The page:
Wednesday, September 22, 2004

rotten-fish dept.

Just had a glance through N.P.Gogate's wonderful novella भाऊचा धक्का. It was a revelation to see that Marathi literature, even after the recent loss of the erstwhile masters, still manages to throw up a few gems now and then.

Gogate writes sparse, knife-sharp prose that pierces like a rapier to the heart of the matter. But in spite of his terseness he has a great sense of atmosphere, and especially notable are his wonderful descriptions of the fish markets in and around Mumbai. They almost bring out the sultry odour of pomfret and zhinga selling in the open stalls.

Marathi literature and cinema seem to specialize in the analysis of childhood and the preservation of childish innocence (Sane Guruji's श्यामची आई being a case in point, so is the recently released, National-Award-winning movie श्वास). Gogate does not dare stray from the formula in his debut, but even inside the strict matrix of his formula, he establishes himself as a thinker of great originality and freshness (can't say that about the Mumbai fishmongers' wares that permeate the goings-on in the book though).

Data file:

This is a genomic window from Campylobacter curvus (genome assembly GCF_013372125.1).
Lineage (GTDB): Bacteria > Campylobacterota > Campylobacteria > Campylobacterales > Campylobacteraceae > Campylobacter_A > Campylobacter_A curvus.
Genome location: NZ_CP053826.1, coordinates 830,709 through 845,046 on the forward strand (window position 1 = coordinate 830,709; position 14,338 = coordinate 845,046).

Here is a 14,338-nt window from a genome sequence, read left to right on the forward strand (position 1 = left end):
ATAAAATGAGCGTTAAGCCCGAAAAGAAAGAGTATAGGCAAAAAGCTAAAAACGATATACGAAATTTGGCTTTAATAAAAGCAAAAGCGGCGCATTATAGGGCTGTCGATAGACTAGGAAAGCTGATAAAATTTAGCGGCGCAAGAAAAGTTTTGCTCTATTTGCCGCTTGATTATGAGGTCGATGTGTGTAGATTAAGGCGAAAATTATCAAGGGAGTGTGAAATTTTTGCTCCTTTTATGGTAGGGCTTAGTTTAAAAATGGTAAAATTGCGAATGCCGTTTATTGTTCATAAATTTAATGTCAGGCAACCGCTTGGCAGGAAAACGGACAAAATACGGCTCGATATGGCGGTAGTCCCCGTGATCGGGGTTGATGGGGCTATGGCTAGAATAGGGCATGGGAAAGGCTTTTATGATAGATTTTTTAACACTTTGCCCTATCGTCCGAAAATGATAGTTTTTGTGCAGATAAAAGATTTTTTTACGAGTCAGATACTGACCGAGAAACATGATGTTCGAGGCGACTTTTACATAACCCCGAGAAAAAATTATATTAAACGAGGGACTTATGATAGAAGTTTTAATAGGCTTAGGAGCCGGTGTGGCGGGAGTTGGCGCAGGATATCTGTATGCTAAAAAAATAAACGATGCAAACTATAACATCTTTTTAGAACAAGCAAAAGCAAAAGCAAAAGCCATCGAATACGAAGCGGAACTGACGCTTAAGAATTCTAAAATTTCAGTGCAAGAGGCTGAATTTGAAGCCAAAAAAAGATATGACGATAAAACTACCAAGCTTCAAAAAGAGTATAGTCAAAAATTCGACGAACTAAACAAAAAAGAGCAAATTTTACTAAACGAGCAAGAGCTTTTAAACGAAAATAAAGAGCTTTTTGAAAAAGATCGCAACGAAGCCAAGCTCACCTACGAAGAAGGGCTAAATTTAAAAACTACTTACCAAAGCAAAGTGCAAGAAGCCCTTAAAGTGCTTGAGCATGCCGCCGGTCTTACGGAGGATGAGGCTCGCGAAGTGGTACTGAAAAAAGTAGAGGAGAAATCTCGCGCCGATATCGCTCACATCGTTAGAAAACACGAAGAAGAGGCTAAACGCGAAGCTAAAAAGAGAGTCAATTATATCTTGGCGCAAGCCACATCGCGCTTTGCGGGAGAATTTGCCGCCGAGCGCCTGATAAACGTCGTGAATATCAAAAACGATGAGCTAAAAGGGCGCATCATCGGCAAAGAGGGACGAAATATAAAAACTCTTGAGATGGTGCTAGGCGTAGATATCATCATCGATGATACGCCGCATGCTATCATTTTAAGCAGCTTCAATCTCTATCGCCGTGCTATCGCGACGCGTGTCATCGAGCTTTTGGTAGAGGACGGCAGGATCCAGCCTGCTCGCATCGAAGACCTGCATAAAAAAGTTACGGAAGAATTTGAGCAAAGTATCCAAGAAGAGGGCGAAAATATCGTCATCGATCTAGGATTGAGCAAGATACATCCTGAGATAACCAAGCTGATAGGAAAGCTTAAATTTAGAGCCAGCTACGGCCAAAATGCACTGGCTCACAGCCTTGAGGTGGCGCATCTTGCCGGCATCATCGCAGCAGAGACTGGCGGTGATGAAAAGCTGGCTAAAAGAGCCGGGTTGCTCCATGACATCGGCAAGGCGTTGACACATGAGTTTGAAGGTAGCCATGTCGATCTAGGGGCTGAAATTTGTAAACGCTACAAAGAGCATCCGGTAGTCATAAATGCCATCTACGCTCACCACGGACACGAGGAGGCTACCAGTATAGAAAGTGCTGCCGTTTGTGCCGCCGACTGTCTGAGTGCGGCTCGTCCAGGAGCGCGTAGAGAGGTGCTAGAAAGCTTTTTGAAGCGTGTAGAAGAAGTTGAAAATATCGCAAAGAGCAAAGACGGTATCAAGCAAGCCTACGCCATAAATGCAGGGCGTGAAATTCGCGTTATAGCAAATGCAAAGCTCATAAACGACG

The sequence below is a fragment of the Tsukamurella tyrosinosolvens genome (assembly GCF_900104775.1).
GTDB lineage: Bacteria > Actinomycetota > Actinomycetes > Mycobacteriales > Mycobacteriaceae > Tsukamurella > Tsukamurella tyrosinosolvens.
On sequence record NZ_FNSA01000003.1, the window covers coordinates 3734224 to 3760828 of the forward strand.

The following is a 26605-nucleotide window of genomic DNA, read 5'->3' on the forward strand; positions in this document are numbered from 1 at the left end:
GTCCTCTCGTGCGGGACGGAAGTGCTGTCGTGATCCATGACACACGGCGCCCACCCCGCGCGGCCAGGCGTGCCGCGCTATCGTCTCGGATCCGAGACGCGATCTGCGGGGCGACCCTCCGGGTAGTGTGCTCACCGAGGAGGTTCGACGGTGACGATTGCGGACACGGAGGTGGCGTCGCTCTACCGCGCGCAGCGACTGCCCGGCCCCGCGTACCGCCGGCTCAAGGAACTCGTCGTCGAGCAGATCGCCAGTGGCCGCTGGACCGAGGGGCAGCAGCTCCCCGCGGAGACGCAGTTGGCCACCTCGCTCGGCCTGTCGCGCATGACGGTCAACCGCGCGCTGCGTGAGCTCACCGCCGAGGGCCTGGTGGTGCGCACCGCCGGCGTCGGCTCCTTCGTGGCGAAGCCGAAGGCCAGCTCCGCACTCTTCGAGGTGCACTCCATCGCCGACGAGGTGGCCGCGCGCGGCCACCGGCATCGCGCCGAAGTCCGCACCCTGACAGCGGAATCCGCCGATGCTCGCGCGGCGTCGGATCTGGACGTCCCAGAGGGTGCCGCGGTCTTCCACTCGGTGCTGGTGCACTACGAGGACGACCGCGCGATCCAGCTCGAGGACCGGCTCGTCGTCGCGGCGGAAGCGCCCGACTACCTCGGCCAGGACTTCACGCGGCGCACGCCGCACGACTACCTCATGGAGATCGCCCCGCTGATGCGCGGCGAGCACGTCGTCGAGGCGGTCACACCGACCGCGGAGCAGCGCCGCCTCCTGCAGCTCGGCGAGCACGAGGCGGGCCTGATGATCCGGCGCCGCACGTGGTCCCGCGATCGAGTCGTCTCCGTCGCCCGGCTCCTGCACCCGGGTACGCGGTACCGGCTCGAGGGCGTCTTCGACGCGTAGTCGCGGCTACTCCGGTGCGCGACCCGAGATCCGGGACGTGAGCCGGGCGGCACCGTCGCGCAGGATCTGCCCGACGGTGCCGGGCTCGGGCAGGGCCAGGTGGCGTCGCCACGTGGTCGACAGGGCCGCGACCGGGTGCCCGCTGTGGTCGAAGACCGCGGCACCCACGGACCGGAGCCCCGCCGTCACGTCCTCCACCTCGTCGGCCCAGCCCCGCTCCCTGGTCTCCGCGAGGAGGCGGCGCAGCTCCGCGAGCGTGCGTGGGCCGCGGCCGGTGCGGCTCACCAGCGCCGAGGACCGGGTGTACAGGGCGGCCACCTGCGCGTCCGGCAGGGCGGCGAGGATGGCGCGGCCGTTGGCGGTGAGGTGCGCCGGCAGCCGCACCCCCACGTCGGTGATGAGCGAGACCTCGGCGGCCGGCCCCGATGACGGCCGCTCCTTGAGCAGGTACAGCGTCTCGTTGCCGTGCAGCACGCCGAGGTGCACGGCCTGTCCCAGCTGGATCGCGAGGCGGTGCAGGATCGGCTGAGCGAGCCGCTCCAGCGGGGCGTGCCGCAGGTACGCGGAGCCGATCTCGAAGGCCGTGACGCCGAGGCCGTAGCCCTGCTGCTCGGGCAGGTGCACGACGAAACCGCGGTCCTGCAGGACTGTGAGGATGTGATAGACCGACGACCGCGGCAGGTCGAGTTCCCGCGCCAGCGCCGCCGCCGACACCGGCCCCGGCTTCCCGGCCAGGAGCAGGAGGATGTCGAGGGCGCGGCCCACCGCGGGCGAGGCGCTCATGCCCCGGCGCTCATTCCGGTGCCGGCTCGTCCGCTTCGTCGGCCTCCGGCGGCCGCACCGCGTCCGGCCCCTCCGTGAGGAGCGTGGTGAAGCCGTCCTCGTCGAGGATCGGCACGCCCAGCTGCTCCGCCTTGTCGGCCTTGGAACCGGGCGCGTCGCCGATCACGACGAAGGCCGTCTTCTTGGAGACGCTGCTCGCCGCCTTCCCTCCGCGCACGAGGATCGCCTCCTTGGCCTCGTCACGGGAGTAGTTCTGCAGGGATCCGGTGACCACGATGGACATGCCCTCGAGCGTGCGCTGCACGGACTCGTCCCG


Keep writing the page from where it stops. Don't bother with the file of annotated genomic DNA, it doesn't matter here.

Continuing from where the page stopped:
So Gogate's novella brings us Shailesh Kolvandkar, an intense, rootless young adult trying to explore his own past. His search leads him to a small fishing village (one of the many now being slowly consumed by that relentless narwhal of a city -- Mumbai) on the Malabar coast, and there he plants himself expectantly, waiting for his past to catch up with him.

What Shailesh sees instead is a dynamic, rapidly changing world, with the giant city closing in, and old ways of life being permanently obliterated. After spending many pages trying to save an old Kolin from losing her shop to the 'big fish', Shailesh comes to realise the inevitability of change, and more importantly, the fruitlessness of clinging on to the past.

Part of his search is consumed by an obsession for the pomfret with the perfect smell to match his childhood memories. In his torrid affair with a bright young Koli girl, yearning to leave the dying community, he finds the odor of his dreams (don't ask me where or how!!!), and that is essentially the beginning of the end.

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